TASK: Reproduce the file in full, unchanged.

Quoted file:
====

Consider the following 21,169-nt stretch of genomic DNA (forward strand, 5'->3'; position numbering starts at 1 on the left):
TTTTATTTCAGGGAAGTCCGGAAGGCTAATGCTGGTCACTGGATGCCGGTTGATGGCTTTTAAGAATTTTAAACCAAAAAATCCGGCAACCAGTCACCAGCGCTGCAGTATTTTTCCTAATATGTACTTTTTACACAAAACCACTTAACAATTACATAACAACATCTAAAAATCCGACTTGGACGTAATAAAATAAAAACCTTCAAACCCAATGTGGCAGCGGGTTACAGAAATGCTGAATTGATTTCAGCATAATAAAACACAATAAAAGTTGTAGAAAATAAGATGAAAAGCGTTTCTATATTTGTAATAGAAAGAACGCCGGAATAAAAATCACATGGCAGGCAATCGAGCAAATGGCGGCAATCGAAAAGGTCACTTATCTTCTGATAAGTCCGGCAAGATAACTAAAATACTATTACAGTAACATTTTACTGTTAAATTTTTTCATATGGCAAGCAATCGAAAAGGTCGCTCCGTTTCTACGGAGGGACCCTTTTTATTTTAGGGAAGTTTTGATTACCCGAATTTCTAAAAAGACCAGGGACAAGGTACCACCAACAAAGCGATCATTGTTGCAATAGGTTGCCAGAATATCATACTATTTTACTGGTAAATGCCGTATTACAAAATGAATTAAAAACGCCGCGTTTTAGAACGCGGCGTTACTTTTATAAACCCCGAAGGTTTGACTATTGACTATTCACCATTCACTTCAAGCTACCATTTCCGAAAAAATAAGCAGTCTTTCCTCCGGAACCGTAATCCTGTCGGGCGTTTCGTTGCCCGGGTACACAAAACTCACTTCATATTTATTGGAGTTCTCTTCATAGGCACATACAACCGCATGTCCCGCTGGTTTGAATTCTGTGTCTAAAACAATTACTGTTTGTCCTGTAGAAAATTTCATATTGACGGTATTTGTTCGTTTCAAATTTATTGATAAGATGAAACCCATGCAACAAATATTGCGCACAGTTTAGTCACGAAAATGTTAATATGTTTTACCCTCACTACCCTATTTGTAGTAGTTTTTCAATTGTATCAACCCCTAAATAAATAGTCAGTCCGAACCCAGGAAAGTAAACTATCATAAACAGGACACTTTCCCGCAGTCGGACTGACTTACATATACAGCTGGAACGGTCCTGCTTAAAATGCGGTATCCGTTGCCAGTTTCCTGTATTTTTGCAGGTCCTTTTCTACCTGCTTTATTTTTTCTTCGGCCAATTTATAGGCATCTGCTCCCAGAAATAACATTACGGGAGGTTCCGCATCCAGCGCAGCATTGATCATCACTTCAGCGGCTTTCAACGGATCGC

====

Consider the following 21,169-nt stretch of genomic DNA (forward strand, 5'->3'; position numbering starts at 1 on the left):
TTTTATTTCAGGGAAGTCCGGAAGGCTAATGCTGGTCACTGGATGCCGGTTGATGGCTTTTAAGAATTTTAAACCAAAAAATCCGGCAACCAGTCACCAGCGCTGCAGTATTTTTCCTAATATGTACTTTTTACACAAAACCACTTAACAATTACATAACAACATCTAAAAATCCGACTTGGACGTAATAAAATAAAAACCTTCAAACCCAATGTGGCAGCGGGTTACAGAAATGCTGAATTGATTTCAGCATAATAAAACACAATAAAAGTTGTAGAAAATAAGATGAAAAGCGTTTCTATATTTGTAATAGAAAGAACGCCGGAATAAAAATCACATGGCAGGCAATCGAGCAAATGGCGGCAATCGAAAAGGTCACTTATCTTCTGATAAGTCCGGCAAGATAACTAAAATACTATTACAGTAACATTTTACTGTTAAATTTTTTCATATGGCAAGCAATCGAAAAGGTCGCTCCGTTTCTACGGAGGGACCCTTTTTATTTTAGGGAAGTTTTGATTACCCGAATTTCTAAAAAGACCAGGGACAAGGTACCACCAACAAAGCGATCATTGTTGCAATAGGTTGCCAGAATATCATACTATTTTACTGGTAAATGCCGTATTACAAAATGAATTAAAAACGCCGCGTTTTAGAACGCGGCGTTACTTTTATAAACCCCGAAGGTTTGACTATTGACTATTCACCATTCACTTCAAGCTACCATTTCCGAAAAAATAAGCAGTCTTTCCTCCGGAACCGTAATCCTGTCGGGCGTTTCGTTGCCCGGGTACACAAAACTCACTTCATATTTATTGGAGTTCTCTTCATAGGCACATACAACCGCATGTCCCGCTGGTTTGAATTCTGTGTCTAAAACAATTACTGTTTGTCCTGTAGAAAATTTCATATTGACGGTATTTGTTCGTTTCAAATTTATTGATAAGATGAAACCCATGCAACAAATATTGCGCACAGTTTAGTCACGAAAATGTTAATATGTTTTACCCTCACTACCCTATTTGTAGTAGTTTTTCAATTGTATCAACCCCTAAATAAATAGTCAGTCCGAACCCAGGAAAGTAAACTATCATAAACAGGACACTTTCCCGCAGTCGGACTGACTTACATATACAGCTGGAACGGTCCTGCTTAAAATGCGGTATCCGTTGCCAGTTTCCTGTATTTTTGCAGGTCCTTTTCTACCTGCTTTATTTTTTCTTCGGCCAATTTATAGGCATCTGCTCCCAGAAATAACATTACGGGAGGTTCCGCATCCAGCGCAGCATTGATCATCACTTCAGCGGCTTTCAACGGATCGC